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Mr. Nobody


Screening followed by panel discussion with Gayatri Devi, MD; Tim Requarth; Gary Stix; and Janna Levin. Moderated by Alex Pasternack.

With Diane Kruger, Jared Leto. The stylish and inventive Mr. Nobody, set in 2092, follows the world’s last living mortal, Nemo, on a journey spanning multiple dimensions and illustrating scientific theories. Nemo takes a nonlinear route through his life. When his memory begins to fail, it becomes increasingly difficult to decipher which elements of the story are real and which are products of his imagination.

Tickets: $15 / $10 Museum members / Free for Silver Screen members and above. Call 718 777 6800 to reserve tickets or order online.

Panel Speaker Bios

Gayatri Devi, MD

Clinical Associate Professor of Neurology, NYU School of Medicine

Director, The NY Memory Services

Gayatri Devi MD is the Director of the New York Memory and Healthy Aging Services and a Clinical Associate Professor at New York University School of Medicine. She is a board certified neurologist who has additional board certifications in the areas of Pain Medicine, Psychiatry, and Behavioral Neurology. Dr. Devi has specialized in the early diagnosis and treatment of memory disorders related to aging and menopause for over twelve years. She serves as an Attending Physician at Lenox Hill Hospital of New York City.

Tim Requarth

Tim Requarth is an NIH National Research Service Award Fellow and PhD candidate in  neuroscience at Columbia University where he studies sensory processing in electric fish. His writing has appeared in Scientific American, Science Magazine, The Millions, and Current Opinion in Neurobiology, and he is a contributing author to the forthcoming book The Art of Science (Chronicle Books, 2012). He co-directs NeuWrite (, a New York-based collaborative writing group that brings together scientists and writers.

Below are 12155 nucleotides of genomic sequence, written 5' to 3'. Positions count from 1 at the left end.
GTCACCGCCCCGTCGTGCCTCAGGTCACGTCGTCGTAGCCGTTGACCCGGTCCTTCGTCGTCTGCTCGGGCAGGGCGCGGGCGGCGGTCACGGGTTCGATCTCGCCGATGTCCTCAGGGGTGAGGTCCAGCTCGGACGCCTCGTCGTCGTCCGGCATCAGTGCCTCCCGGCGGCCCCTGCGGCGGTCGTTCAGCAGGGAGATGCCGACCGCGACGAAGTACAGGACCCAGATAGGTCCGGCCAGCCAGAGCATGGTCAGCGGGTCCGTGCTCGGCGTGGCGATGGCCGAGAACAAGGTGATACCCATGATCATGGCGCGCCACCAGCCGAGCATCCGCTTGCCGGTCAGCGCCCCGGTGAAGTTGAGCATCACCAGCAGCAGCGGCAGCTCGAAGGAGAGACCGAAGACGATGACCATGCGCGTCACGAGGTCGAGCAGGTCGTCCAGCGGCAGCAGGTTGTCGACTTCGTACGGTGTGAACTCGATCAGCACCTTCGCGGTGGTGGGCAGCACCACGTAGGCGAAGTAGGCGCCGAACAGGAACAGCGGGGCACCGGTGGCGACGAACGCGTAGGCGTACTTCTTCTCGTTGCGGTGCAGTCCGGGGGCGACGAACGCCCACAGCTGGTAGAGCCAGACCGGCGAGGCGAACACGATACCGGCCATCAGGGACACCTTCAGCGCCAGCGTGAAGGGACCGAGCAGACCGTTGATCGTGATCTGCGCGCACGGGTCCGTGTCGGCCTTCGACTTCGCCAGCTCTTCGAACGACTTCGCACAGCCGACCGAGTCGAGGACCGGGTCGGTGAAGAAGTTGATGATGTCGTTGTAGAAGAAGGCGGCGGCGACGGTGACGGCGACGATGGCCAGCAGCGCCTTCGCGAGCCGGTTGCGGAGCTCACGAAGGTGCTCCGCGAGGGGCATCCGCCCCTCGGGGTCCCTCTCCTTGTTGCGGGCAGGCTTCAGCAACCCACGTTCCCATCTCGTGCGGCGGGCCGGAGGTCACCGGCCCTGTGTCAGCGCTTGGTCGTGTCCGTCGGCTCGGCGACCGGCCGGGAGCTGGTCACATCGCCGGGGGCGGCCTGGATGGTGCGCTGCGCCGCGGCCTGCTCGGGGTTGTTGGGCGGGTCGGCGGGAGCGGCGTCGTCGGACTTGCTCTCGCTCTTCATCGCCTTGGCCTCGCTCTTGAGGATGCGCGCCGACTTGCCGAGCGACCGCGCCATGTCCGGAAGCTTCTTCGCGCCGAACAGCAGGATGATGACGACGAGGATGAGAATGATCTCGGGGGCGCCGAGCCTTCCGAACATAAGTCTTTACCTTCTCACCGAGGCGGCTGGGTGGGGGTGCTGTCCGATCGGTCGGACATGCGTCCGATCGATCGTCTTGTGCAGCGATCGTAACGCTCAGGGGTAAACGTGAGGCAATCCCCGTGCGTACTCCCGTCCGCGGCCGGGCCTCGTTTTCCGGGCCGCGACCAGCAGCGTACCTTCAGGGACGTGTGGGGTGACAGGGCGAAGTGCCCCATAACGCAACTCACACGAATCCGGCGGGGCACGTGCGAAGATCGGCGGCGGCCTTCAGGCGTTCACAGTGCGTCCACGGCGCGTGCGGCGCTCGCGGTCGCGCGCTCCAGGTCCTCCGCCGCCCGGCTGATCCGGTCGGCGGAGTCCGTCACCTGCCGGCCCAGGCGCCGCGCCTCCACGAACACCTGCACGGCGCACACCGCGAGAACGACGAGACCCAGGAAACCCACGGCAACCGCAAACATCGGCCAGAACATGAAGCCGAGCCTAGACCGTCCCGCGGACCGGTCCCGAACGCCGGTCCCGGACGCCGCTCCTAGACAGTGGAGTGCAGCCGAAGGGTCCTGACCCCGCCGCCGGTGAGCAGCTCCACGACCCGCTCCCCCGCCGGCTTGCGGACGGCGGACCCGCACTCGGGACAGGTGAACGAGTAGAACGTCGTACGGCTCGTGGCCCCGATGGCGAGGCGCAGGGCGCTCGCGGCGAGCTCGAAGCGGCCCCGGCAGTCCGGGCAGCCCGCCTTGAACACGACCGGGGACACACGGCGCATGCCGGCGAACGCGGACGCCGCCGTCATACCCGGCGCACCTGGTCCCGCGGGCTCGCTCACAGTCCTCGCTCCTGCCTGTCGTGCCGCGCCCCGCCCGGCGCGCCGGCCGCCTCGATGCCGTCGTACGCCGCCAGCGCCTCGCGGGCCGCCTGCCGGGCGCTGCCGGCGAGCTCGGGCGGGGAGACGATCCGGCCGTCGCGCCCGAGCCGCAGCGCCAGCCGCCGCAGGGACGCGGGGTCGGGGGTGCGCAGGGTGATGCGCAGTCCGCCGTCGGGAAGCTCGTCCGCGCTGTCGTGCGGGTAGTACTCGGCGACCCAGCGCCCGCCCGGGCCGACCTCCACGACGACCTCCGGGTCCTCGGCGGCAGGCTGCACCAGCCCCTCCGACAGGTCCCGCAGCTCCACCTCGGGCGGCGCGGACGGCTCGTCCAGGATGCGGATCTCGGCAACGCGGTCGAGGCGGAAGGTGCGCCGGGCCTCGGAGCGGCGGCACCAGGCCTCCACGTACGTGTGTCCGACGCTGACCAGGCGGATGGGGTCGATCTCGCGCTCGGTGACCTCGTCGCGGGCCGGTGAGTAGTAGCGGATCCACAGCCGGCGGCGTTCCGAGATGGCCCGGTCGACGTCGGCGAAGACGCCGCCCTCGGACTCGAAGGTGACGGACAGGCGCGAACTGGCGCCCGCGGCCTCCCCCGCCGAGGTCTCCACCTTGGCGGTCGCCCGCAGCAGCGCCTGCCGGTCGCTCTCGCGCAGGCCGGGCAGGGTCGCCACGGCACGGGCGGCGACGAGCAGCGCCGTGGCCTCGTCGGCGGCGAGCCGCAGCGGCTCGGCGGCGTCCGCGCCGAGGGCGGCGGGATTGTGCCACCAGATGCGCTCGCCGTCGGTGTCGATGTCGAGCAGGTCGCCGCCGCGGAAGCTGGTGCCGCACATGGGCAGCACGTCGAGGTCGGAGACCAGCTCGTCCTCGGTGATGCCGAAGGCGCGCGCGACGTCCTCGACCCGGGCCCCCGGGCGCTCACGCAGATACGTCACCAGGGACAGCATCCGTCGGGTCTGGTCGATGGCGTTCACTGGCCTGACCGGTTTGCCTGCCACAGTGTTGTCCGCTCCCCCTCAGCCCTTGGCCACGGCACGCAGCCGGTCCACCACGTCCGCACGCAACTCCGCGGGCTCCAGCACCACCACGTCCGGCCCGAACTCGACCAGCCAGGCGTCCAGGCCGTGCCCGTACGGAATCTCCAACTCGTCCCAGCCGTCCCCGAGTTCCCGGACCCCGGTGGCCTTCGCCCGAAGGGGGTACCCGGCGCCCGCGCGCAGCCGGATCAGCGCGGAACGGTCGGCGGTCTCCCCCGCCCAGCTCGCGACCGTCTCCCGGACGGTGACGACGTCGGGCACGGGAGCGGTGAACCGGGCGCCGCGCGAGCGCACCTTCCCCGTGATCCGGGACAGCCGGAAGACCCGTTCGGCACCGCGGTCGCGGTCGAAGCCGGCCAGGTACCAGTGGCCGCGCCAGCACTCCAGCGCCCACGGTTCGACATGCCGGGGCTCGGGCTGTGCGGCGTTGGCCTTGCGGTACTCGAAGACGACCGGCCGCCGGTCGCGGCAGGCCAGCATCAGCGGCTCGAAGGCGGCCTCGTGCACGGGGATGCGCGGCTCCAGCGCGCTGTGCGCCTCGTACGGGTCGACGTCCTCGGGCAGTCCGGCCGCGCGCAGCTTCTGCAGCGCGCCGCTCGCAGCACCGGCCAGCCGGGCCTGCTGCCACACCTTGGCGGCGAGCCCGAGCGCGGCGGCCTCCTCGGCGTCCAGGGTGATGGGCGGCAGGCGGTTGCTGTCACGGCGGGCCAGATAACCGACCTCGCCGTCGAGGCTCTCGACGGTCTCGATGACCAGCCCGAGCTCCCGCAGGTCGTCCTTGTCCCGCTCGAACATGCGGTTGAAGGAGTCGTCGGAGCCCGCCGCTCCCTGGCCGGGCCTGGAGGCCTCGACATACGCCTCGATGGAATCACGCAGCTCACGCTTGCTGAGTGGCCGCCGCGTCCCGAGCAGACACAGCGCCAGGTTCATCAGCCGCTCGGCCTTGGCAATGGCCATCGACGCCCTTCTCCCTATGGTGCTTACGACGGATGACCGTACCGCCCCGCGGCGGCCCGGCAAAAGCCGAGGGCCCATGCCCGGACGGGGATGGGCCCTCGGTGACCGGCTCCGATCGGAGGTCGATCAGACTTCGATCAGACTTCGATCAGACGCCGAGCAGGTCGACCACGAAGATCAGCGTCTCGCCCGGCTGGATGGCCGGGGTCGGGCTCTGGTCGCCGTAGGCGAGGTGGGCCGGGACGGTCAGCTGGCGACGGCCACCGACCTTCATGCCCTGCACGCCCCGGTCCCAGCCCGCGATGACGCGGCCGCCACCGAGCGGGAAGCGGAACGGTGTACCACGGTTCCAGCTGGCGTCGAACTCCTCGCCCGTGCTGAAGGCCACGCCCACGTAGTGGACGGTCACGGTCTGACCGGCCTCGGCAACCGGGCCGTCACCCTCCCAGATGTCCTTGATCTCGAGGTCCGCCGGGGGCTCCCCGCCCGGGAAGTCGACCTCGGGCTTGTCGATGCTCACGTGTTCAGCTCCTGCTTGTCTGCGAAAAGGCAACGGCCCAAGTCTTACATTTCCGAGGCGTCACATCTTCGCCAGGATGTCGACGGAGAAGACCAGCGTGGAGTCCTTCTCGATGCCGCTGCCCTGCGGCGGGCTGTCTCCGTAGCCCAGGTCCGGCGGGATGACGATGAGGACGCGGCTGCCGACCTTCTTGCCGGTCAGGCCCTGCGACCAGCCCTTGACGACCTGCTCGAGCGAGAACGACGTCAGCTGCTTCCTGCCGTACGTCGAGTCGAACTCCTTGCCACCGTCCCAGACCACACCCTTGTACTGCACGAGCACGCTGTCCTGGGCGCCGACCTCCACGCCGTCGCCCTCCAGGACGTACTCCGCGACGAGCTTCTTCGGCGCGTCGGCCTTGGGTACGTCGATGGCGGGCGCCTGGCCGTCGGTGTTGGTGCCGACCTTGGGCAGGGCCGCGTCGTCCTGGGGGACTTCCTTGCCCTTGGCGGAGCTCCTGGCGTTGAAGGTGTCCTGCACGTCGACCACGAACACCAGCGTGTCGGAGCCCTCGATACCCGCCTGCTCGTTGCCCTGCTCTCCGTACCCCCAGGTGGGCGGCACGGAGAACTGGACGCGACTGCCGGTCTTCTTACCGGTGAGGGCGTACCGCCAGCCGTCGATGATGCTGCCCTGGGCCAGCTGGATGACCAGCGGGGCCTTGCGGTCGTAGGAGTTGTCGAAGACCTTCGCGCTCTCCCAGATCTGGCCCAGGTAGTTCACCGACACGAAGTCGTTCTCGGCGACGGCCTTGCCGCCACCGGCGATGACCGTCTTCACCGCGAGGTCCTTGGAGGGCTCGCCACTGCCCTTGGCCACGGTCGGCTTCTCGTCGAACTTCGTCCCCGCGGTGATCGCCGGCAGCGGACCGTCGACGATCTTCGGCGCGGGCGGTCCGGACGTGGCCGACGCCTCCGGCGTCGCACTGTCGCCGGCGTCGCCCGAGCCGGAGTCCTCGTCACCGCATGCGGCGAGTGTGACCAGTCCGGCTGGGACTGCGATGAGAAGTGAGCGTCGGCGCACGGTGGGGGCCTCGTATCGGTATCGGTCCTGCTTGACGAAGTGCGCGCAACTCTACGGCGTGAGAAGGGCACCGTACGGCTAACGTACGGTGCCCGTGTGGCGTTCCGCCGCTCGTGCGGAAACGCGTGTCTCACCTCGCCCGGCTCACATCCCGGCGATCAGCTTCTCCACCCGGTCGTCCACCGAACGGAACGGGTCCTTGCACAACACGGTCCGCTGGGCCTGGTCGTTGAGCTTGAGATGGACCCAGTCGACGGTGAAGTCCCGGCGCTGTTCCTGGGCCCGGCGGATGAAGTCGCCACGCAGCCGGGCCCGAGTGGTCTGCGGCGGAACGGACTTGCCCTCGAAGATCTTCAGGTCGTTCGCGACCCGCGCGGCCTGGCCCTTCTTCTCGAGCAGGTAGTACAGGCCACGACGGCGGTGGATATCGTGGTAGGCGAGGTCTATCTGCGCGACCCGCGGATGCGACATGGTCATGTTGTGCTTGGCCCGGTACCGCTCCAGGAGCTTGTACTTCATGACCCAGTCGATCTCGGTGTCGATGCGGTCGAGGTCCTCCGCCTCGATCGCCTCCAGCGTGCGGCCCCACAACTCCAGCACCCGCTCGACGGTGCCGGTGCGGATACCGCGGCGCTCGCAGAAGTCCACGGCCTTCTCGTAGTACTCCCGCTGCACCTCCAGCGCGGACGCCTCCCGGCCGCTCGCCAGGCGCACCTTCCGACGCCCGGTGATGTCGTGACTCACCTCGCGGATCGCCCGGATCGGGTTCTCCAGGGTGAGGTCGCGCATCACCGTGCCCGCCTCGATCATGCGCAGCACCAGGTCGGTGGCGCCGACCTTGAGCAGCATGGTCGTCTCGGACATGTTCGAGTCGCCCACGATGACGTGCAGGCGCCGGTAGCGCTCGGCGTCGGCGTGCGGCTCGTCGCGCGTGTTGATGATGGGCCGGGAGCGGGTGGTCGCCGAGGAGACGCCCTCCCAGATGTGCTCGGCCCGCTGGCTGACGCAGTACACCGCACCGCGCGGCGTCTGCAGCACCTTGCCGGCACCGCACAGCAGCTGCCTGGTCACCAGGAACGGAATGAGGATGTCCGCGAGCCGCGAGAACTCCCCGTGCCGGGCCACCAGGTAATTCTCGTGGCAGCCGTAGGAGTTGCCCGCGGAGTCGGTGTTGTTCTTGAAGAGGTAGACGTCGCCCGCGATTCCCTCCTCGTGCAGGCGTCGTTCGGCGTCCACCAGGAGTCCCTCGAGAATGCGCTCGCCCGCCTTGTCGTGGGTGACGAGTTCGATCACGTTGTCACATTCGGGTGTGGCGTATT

Gary Stix

Gary Stix commissions, writes, and edits features, news articles and Web blogs for Scientific American. His area of coverage is neuroscience. He also has frequently been the issue or section editor for special issues or reports on topics ranging from nanotechnology to obesity. He has worked for nearly 20 years at Scientific American, following three years as a science journalist at IEEE Spectrum, the flagship publication for the Institute of Electrical and Electronics Engineers. He has an undergraduate degree in journalism from New York University. With his wife, he wrote a general primer on technology called Who Gives a Gigabyte?

Janna Levin

Janna J. Levin is a theoretical cosmologist. She holds a PhD in Theoretical Physics from the Massachusetts Institute of Technology granted in 1993 and a Bachelor of Arts in Astronomy and Physics from Barnard College granted in 1988. Much of her work deals with looking for evidence to support the proposal that our universe might be finite in size due to its having a nontrivial topology (as outlined in this article). Other work includes black holes and chaos. Since January 2004, she has been an assistant professor in astronomy and physics at Barnard College.

Moderated by Alex Pasternack

Alex Pasternack is a freelance journalist specializing in politics, culture and the environment. He has written for Time, The Guardian, Christian Science Monitor, Far Eastern Economic Review, Paper, The New York Observer, Huffington Post, and, among others. He is also the editor of, a cutting edgy science and technology culture site.